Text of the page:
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Old 20 May 2022, 02:11 AM   #1
TenFour
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Unique username instead of domain name

An idea that I have found works for me and might help some people. Over the years I have tried out a bunch of various free email services and I have managed to sign up for several of them using a unique, distinctive username. In other words, my email address might look something like this: [email protected]. I think it is almost as good as having your own domain for email, and maybe even better for some people. For example, I have a bunch of domains with no associated website, so the domain part being unique isn't really any great advantage to me other than being able to use short, memorable usernames. The problem I find is that no matter how short and easy to spell my own domains are people type it in wrong all the time, plus I have to purchase and manage domain email someplace. However, I also have my unique username at major and minor free providers, including Gmail and Outlook.com. Since we English speakers read from left to right that is the first thing someone sees when looking at the email address, and to me it looks and sounds pretty distinctive. If for some reason one free email poops out or changes terms I can easily switch to another provider, while still keeping my distinctive username. Thoughts?
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Old 20 May 2022, 04:15 PM   #2
pjroutledge
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How do you handle correspondents who use a particular one of those email addresses but that particular email address poops out?

The main advantage of a domain - to me - is the portability (in the event of a 'poop out') with correspondents not even realising that anything has happened.

(Having said that, I've also managed to secure a particular username with several providers, although where possible I've tried to use an obscure username for logging on and then claim the distinctive address-name as an alias.)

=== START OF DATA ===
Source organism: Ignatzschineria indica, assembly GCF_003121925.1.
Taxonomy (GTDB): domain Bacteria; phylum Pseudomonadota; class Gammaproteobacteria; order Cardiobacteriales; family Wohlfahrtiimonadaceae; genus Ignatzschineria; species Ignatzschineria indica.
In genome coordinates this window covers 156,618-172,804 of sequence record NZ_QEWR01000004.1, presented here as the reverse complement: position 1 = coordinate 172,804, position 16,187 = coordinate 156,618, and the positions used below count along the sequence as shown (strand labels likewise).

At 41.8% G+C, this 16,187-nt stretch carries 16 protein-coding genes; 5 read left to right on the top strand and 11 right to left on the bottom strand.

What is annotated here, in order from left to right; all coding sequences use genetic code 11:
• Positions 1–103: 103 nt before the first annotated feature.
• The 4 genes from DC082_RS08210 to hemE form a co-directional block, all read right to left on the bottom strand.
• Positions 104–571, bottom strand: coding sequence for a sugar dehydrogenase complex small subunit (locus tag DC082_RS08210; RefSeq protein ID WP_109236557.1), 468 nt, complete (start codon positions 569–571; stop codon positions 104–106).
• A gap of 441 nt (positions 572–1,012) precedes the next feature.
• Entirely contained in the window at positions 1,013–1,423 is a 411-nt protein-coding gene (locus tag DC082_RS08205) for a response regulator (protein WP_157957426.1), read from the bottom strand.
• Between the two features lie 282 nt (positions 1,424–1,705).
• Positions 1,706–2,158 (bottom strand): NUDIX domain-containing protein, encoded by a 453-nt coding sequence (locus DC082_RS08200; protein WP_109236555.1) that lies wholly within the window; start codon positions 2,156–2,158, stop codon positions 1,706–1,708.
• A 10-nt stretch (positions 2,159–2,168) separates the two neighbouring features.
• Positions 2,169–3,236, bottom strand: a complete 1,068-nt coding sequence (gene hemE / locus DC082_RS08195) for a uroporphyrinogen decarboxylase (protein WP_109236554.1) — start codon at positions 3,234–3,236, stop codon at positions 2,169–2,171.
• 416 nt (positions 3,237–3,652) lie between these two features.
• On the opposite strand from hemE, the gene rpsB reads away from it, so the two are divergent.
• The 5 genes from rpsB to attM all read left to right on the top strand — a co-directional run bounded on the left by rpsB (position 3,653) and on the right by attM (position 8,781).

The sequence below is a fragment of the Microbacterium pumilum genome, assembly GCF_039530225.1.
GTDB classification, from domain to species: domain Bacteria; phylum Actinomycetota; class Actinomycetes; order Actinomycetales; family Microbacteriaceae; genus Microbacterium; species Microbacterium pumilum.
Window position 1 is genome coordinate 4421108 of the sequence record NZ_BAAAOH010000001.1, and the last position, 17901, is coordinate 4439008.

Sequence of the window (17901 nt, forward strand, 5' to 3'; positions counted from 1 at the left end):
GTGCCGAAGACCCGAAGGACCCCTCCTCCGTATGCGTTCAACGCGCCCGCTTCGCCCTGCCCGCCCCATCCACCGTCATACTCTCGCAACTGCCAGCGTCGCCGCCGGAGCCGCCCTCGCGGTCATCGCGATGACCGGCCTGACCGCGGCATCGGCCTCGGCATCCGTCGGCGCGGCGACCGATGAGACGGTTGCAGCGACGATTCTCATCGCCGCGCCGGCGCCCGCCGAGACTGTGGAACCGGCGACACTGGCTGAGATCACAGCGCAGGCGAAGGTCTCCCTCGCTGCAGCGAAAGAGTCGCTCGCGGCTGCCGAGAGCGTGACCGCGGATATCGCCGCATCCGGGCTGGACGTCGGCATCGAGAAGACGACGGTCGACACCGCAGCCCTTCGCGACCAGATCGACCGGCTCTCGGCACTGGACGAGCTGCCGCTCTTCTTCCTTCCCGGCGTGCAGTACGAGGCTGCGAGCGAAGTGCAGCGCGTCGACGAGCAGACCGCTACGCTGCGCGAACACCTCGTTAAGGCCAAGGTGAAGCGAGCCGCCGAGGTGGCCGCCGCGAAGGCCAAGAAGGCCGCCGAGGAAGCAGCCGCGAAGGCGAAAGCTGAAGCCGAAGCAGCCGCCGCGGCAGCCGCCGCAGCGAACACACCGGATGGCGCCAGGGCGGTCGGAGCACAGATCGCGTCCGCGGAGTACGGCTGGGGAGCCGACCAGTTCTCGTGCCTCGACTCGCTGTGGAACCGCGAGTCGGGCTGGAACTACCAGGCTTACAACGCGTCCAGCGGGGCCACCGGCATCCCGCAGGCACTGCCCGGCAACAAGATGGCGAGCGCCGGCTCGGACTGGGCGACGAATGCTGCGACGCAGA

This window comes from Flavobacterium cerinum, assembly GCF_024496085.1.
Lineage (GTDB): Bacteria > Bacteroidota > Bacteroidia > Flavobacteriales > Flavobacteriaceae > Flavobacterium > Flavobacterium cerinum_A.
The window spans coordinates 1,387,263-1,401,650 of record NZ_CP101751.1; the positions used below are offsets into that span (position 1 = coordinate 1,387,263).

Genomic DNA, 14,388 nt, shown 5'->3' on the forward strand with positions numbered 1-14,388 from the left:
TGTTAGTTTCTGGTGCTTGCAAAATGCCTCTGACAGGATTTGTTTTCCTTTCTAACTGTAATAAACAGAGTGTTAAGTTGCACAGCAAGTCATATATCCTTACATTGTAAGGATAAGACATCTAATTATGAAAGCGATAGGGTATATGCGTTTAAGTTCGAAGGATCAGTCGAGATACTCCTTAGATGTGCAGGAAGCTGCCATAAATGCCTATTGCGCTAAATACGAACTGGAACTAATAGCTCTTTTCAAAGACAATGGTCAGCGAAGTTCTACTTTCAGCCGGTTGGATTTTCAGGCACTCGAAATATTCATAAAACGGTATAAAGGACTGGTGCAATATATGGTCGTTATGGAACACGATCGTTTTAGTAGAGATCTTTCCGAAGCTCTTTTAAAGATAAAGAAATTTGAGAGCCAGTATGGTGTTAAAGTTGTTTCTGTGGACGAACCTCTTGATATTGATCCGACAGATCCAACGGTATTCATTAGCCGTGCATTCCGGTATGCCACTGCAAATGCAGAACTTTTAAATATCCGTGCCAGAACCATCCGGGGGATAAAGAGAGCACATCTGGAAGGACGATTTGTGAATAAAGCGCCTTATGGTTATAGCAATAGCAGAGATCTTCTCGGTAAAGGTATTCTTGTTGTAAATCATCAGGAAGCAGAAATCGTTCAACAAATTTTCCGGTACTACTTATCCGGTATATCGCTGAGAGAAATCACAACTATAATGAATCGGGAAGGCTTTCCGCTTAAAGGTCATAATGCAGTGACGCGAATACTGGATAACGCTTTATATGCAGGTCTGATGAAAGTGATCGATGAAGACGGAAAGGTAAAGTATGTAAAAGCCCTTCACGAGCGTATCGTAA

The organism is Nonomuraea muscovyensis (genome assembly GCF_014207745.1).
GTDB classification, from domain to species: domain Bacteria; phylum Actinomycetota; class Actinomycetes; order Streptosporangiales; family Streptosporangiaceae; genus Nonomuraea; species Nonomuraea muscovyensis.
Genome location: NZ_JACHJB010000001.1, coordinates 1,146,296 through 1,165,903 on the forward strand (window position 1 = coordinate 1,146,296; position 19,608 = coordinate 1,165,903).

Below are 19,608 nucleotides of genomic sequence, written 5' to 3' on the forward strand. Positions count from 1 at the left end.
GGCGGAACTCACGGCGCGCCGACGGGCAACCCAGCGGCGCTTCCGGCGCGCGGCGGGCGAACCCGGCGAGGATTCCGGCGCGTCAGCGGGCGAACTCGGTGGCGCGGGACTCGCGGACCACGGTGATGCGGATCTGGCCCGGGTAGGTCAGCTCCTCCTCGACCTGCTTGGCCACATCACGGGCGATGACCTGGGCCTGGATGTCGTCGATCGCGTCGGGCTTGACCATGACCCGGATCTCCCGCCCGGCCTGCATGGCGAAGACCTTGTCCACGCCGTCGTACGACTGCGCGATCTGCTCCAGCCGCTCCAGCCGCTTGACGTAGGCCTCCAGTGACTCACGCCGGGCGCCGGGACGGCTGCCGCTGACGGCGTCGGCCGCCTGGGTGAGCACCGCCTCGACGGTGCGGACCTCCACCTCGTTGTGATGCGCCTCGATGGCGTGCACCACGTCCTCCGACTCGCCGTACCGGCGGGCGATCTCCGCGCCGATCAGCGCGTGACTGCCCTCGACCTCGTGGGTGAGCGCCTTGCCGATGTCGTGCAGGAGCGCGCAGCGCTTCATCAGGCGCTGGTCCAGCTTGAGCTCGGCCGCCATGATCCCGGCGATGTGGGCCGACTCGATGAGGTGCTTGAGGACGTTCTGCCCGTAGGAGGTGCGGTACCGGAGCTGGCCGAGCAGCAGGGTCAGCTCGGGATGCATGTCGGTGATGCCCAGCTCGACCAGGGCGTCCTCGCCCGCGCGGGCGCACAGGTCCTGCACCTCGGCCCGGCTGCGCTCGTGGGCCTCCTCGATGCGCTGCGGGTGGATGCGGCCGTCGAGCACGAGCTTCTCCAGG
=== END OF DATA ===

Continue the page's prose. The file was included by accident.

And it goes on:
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Old 20 May 2022, 07:19 PM   #3
TenFour
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Quote:
How do you handle correspondents who use a particular one of those email addresses but that particular email address poops out?
So far I have only had one email service go under, and that was way back in the day with one of the first, tiny local ISPs. Back then email wasn't used for much so it wasn't a big problem. But, I would have to contact my most important contacts and let them know my new address if this happened. Frankly I mostly do this with major providers that are unlikely to go away. Actually, many of the contacts I have done this with have my unique username with a custom domain that I control, but then I can reply from any of my other addresses and it looks like me. Only rarely has anyone even noticed or commented on it.
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Old 20 May 2022, 07:58 PM   #4
FredOnline
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Quote:
Originally Posted by TenFour View Post
An idea that I have found works for me and might help some people.
I've been doing this for years, using the format 'UniqueUsername' not only for e-mails (I couldn't get it in Gmail unfortunately) but also for domains, social media, etc.
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Old 20 May 2022, 08:06 PM   #5
TenFour
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I've been doing this for years, using the format 'UniqueUsername' not only for e-mails (I couldn't get it in Gmail unfortunately) but also for domains, social media, etc.
Yes, I got in on Gmail early enough to get my UniqueUsername, and I also got firstname.lastname usernames for everyone in my family except for me! However, if I were starting off today I might instead create a UniqueUsername that obscures who I really am. As long as it's distinctive the actual meaning of names seem to be rather irrelevant today. Look at all the company names that mean nothing to most people: Google, Zoho, or Apple are memorable but don't really tell you anything about what the company does.
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Old 22 May 2022, 10:10 AM   #6
jeffpan
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good idea by OP. I like it.
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Old 23 May 2022, 04:54 AM   #7